As deadlines for decomissioning of nuclear facilities in countries across the world, from the US, to Belgium, France and Japan near, with a slew of closures by 2025, decommissioning costs for these plants are killing off prospects for further nuclear plants.
In the US, Six commercial Nuclear reactors have been shut down since 2013, and eight reactors more have announced plans to retire by 2025.
The retirement process for nuclear power plants involves disposing of nuclear waste and decontaminating equipment and facilities to reduce residual radioactivity, making it much more expensive and time-consuming than retiring other power plants. This is a process that can take anything between 7 years to 50 years, depending on the process followed.
To fully decommission a power plant, the facility must be deconstructed and the site returned to greenfield status (meaning the site is safe for reuse for purposes such as housing, farming, or industrial use). Nuclear reactor operators must safely dispose of any onsite nuclear waste and remove or contain any radioactive material, including nuclear fuel as well as irradiated equipment and buildings.
Decommissioning is not just the process for dismantling nuclear reactors and remediating radioactive contamination for site restoration. Decommissioning has an increasingly important role at the end-of-reactor-life-cycle for the scientific scrutiny of projected safety margins and potential hazards at operating reactors seeking longer and longer license extensions.
After decades of commercial power operation, the nuclear industry as well as authorities like the U.S. Nuclear Regulatory Commission have done surprisingly little to strategically harvest, archive and scientifically analyze actual aged materials. This could pose huge risks to people who in charge of decommissioning the plant and also who might live near the area after the plant achieves “SAFSTOR” status. They do not go for an Autopsy for sampling or collectively share this cost of doing business to extend their operating licenses.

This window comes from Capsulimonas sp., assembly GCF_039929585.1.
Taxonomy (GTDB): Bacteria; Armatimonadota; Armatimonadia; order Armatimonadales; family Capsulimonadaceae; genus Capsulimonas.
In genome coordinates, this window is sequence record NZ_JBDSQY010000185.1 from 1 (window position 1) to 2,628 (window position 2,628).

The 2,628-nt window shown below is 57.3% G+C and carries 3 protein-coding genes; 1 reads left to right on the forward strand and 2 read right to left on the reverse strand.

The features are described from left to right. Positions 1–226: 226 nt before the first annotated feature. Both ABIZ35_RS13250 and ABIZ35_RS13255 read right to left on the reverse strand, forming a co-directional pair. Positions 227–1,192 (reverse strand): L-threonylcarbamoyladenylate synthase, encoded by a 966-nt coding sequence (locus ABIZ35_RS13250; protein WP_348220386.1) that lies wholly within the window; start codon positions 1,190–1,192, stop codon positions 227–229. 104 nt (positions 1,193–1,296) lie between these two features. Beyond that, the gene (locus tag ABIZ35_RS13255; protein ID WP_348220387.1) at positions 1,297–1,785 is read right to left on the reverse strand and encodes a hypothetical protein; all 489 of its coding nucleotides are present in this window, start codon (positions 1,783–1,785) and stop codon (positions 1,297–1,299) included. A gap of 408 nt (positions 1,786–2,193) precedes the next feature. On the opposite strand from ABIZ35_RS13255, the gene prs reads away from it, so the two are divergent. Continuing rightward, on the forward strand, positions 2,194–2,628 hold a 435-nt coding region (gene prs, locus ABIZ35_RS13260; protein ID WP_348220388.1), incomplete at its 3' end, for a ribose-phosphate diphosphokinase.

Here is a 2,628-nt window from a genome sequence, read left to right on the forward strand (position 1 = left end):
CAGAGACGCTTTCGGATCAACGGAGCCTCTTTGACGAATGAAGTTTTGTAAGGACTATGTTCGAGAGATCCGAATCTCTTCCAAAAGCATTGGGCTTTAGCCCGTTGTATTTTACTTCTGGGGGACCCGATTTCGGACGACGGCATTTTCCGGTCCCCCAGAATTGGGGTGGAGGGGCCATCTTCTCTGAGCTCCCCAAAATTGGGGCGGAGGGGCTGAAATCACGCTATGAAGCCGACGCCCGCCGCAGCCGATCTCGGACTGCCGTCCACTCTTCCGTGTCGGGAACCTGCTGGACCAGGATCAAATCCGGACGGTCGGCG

- Safe Storage (SAFSTOR), also known as deferred dismantling, involves containing and monitoring the reactor and equipment until radiation drops to safe levels. The SAFSTOR timeline allows for up to 50 years of containment followed by up to 10 years for decontamination. The longer timeline of the SAFSTOR method can allow some radioactive contamination to decay to safe levels, reducing the amount of radioactive material that must be disposed of, which can reduce the total decommissioning cost. Operators also have more time to secure funds to pay for the decommissioning process over the longer timeframe of the SAFSTOR process.